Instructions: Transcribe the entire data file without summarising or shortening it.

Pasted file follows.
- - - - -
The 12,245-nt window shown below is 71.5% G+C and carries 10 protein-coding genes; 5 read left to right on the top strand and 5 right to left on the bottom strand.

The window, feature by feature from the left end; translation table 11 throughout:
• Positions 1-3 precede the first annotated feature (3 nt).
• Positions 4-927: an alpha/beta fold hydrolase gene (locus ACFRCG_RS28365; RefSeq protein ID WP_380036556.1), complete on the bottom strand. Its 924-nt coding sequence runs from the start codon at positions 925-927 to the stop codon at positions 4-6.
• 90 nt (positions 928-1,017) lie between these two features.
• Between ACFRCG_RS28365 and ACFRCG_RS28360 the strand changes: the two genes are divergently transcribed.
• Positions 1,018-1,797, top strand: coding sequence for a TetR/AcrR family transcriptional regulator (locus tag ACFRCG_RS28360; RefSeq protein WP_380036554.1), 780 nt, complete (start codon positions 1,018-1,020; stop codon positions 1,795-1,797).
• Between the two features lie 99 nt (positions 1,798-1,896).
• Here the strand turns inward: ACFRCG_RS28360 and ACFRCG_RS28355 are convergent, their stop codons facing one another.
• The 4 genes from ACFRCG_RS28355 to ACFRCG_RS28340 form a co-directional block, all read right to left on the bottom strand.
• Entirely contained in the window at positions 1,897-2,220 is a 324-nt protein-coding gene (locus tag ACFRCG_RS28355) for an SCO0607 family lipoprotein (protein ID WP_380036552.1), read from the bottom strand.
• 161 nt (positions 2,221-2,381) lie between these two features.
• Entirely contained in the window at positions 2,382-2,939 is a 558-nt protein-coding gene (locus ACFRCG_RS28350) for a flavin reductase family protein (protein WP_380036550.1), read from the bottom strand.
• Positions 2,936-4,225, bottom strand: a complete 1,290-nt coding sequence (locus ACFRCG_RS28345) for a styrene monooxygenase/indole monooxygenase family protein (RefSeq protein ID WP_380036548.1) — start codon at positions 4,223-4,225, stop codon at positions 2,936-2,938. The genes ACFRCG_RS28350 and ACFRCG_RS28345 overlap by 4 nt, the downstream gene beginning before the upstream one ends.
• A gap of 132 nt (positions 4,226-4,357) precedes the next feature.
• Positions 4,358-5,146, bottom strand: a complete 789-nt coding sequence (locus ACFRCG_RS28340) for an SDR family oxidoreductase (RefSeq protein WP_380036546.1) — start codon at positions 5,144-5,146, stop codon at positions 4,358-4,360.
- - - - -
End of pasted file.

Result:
The 12,245-nt window shown below is 71.5% G+C and carries 10 protein-coding genes; 5 read left to right on the top strand and 5 right to left on the bottom strand.

The window, feature by feature from the left end; translation table 11 throughout:
• Positions 1-3 precede the first annotated feature (3 nt).
• Positions 4-927: an alpha/beta fold hydrolase gene (locus ACFRCG_RS28365; RefSeq protein ID WP_380036556.1), complete on the bottom strand. Its 924-nt coding sequence runs from the start codon at positions 925-927 to the stop codon at positions 4-6.
• 90 nt (positions 928-1,017) lie between these two features.
• Between ACFRCG_RS28365 and ACFRCG_RS28360 the strand changes: the two genes are divergently transcribed.
• Positions 1,018-1,797, top strand: coding sequence for a TetR/AcrR family transcriptional regulator (locus tag ACFRCG_RS28360; RefSeq protein WP_380036554.1), 780 nt, complete (start codon positions 1,018-1,020; stop codon positions 1,795-1,797).
• Between the two features lie 99 nt (positions 1,798-1,896).
• Here the strand turns inward: ACFRCG_RS28360 and ACFRCG_RS28355 are convergent, their stop codons facing one another.
• The 4 genes from ACFRCG_RS28355 to ACFRCG_RS28340 form a co-directional block, all read right to left on the bottom strand.
• Entirely contained in the window at positions 1,897-2,220 is a 324-nt protein-coding gene (locus tag ACFRCG_RS28355) for an SCO0607 family lipoprotein (protein ID WP_380036552.1), read from the bottom strand.
• 161 nt (positions 2,221-2,381) lie between these two features.
• Entirely contained in the window at positions 2,382-2,939 is a 558-nt protein-coding gene (locus ACFRCG_RS28350) for a flavin reductase family protein (protein WP_380036550.1), read from the bottom strand.
• Positions 2,936-4,225, bottom strand: a complete 1,290-nt coding sequence (locus ACFRCG_RS28345) for a styrene monooxygenase/indole monooxygenase family protein (RefSeq protein ID WP_380036548.1) — start codon at positions 4,223-4,225, stop codon at positions 2,936-2,938. The genes ACFRCG_RS28350 and ACFRCG_RS28345 overlap by 4 nt, the downstream gene beginning before the upstream one ends.
• A gap of 132 nt (positions 4,226-4,357) precedes the next feature.
• Positions 4,358-5,146, bottom strand: a complete 789-nt coding sequence (locus ACFRCG_RS28340) for an SDR family oxidoreductase (RefSeq protein WP_380036546.1) — start codon at positions 5,144-5,146, stop codon at positions 4,358-4,360.